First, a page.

Redhorse and suckers are abundant in the Bourbeuse River. Anglers target them during two seasons of the year. It is popular sport to drift night crawlers in the shoals in March and April. However, the majority of redhorse and suckers are harvested by giggers, especially late in the season when the water clears.
Rainbow trout are found in Kratz Spring Branch and the lower end of Spring Creek in Franklin County. A few trout can be found in the Bourbeuse River below Spring Creek year round. These trout range up and down the river some distance from Spring Creek during the cold weather months. Several small trout were captured in the run below Noser Mill during a March sample. Only trout in the Bourbeuse River are available to most anglers, as trespass rights are strictly controlled along Spring Creek and the Kratz Spring Branch.
Longear sunfish are common throughout the Bourbeuse River, though few grow large enough to harvest. Bluegill are found in the slower portions of the large pools and many exceed seven inches. Black and white crappie occur in the Bourbeuse River, though black crappie are the dominant species. Like rock bass, they are not evenly distributed but are abundant when located, especially in the segment below the Goodes Mill Dam.
A total of 39 species of mussels have been collected in various historic surveys of the Bourbeuse River and three of its tributaries, Brush Creek, Dry Fork, and Little Bourbeuse River (Buchanan 1980). Thirty-seven living mussels species of the 39 species were collected in the 1977 and 1978 survey (Buchanan 1980) of the watershed (Table Bc02).
Cumberlandia monodonta (Missouri species of conservation concern) and Cyclonaias tuberculata were collected in previous surveys but only as dead specimens in the 1977 and 1978 survey. In the 1977 and 1978 Bourbeuse River survey, Buchanan noted that the main stem Bourbeuse River had favorable habitat for naiades throughout its reach, only a few sites were completely devoid of mussels. The Lampsilis radiata luteola was the most abundant (largest % composition) within the Bourbeuse River watershed and all its tributary watersheds (Table Bc02). It may be found in almost any type of substrate from moderate to slow moving water (Oesch 1995). The Lampsilis ventricosa and Anodonta g. grandis were well represented in all watersheds.
In a more recent surveys in the Bourbeuse River and two of its tributaries, Brush Creek and Dry Fork, 31 living mussel species and five dead mussel species were collected by MDC Fisheries Research from 1994-97 (Table Bc03). In the 1997 survey 26 sites were assessed, and 18 sites were reassessed to compare to the 1977 and 1978 survey (Roberts and Bruenderman 1999). Five new species, Lampsilis siliquoidea, Pleurobema sintoxia, Pyganodon grandis grandis, and Utterbackia imbecillis, were discovered in neither the historic surveys nor the 1977 and 1978 survey but were found in the 1997 survey of the Bourbeuse River. Anodonta imbecillis, Anodonta g. grandis, Simpsonaias ambigua, Amblema p. plicata, Pleurobema coccineum, Plagiola lineolata, Ligumia subrostrata, Lampsilis radiata luteola, Lampsilis ventricosa, and Lampsilis reeviana brittsi were not collected in the 1997 survey but were found in the 1977 and 1978 surveys. Cyclonaias tuberculata was collected as a dead specimen in the 1977 and 1978 survey, but in the 1997 survey, researchers discovered live specimens. Quadrula quadrula and Strophitus undulatus were collected in the historic surveys but not in the 1977 and 1978 survey. Four state-listed species of conservation concern, Alasmidonta marginata, Epioblasma triquetra, Leptodea leptodon, and Plethobasus cyphyus were discovered in the main stem Bourbeuse River. The two Bourbeuse River tributaries were home to few mussel species, only Lampsilis siliquoidea, Venustaconcha e. ellipsiformis, and the Amblema plicata were collected.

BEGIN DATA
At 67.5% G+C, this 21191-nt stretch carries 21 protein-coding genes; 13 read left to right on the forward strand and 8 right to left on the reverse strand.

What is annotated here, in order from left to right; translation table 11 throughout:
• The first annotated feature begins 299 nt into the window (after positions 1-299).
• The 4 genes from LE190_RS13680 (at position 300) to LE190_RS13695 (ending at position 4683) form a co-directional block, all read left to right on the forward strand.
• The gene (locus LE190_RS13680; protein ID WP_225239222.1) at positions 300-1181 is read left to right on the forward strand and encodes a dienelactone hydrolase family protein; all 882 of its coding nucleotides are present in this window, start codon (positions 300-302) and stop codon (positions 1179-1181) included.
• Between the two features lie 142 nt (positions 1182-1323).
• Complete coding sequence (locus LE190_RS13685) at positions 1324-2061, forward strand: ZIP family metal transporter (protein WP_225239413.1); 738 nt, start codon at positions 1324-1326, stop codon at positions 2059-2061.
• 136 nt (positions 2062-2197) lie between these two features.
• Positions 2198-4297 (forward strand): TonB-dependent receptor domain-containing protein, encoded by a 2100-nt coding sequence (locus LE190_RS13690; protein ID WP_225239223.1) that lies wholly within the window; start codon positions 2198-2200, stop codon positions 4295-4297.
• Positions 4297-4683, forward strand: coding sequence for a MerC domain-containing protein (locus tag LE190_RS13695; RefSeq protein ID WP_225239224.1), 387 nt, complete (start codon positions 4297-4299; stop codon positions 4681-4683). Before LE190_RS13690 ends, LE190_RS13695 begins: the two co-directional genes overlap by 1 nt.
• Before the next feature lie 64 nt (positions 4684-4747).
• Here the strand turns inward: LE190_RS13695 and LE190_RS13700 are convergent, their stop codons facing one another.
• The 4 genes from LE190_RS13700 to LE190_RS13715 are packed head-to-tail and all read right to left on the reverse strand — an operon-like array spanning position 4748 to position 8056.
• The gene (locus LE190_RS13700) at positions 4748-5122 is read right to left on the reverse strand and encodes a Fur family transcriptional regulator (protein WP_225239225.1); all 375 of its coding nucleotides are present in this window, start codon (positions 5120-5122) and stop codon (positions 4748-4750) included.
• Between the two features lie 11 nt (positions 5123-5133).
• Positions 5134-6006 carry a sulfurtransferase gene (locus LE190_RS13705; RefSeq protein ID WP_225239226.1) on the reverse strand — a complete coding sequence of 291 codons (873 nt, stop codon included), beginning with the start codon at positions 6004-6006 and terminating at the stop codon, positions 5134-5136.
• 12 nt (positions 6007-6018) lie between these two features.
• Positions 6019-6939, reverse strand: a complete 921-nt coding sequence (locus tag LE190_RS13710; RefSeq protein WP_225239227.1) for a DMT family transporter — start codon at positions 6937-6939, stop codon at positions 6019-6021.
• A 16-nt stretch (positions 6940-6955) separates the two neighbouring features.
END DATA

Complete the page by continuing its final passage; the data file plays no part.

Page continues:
In the 1997 survey, the most abundant living mussel species in the Bourbeuse River from most to least abundant were Actinonaias ligamentina carinata, Venustachoncha ellipsiformis ellipsiformis, Pleurobema sintoxia, Quadrula pustulosa, and Lampsilis siliquoidea (Roberts and Bruenderman 1999). As stated above, the most abundant species in the 1977 and 1978 survey was Lampsilis radiata luteola. While relative abundance of mussels within the 18 reassessed sites was lower in the 1997 survey than in the 1977 and 1978 survey, mussel abundance within the new survey sites was comparable with abundance within 1977 and 1978 survey sites. Changes in species composition and abundance in the Bourbeuse River have been attributed to many factors, such as accelerated erosion, water quality degradation, in-stream gravel mining, and channelization. In addition, natural causes of decline, such as disease and drought, impact mussel species composition and abundance. Site selection and sampling methods can also affect estimation of species composition and abundance.
Some notable differences in species were reported in the Bourbeuse River as compared to the Big and Meramec rivers. Buchanan (1980) found that the Lampsilis radiata luteola, uncommon in the Big and Meramec rivers, comprised 29.7% of the living mussels collected in the Bourbeuse River. Buchanan also found that the dominant species located in Brush Creek, Dry Fork, and the Little Bourbeuse River were different from those of Courtois Creek, Huzzah Creek, and the Mineral Fork subwatersheds. Nine species (Lampsilis radiata luteola, Actinonaias ligamentina carinata, Lampsilis ventricosa, Elliptio dilatata, Venustaconcha e. ellipsiformis, Amblema p. plicata, Fusconaia flava, Anotonda grandis grandis, and Pleurobema coccineum) comprised 83.3% of the living naiades collected in Bourbeuse River. In the 1997 survey by Roberts and Bruenderman, Cumberlandia monodonta comprised a higher portion of individuals in the Meramec River than in the Bourbeuse or Big rivers. Cumberlandia monodonta, Amblema p. plicata, and Megalonaias nervosa were less common in the Bourbeuse River than in the Big and Meramec rivers, while Venustachoncha ellipsiformis ellipsiformis was more common.